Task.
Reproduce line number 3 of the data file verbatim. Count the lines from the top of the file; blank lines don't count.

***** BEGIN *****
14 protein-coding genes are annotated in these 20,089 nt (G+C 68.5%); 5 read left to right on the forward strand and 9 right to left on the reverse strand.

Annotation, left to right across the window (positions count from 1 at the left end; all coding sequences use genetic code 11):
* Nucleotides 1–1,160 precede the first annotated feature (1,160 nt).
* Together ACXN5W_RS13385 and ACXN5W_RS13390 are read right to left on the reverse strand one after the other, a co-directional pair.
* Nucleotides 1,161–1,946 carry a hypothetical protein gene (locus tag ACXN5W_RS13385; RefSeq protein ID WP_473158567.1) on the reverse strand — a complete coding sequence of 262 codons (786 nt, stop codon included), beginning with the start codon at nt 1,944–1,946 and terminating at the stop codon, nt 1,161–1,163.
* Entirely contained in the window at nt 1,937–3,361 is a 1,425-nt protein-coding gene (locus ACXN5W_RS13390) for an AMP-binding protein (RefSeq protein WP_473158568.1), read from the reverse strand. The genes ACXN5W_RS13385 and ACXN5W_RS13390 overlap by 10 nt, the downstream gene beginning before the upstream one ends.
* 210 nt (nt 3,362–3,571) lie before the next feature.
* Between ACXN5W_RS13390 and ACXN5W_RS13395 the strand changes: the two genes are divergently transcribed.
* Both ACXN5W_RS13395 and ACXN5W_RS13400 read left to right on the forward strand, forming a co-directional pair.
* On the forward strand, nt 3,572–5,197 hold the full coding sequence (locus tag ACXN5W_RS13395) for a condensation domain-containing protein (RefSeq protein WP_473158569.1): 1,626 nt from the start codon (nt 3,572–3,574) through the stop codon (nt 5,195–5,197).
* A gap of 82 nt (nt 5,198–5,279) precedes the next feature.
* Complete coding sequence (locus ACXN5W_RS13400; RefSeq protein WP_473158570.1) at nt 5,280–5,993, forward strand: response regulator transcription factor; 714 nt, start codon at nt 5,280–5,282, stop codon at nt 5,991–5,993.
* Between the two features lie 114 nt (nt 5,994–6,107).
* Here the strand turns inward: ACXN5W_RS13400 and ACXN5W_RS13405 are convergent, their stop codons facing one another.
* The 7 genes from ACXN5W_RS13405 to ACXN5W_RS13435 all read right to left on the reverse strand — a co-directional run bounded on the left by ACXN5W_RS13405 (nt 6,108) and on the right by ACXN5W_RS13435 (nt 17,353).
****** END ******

* Nucleotides 1–1,160 precede the first annotated feature (1,160 nt).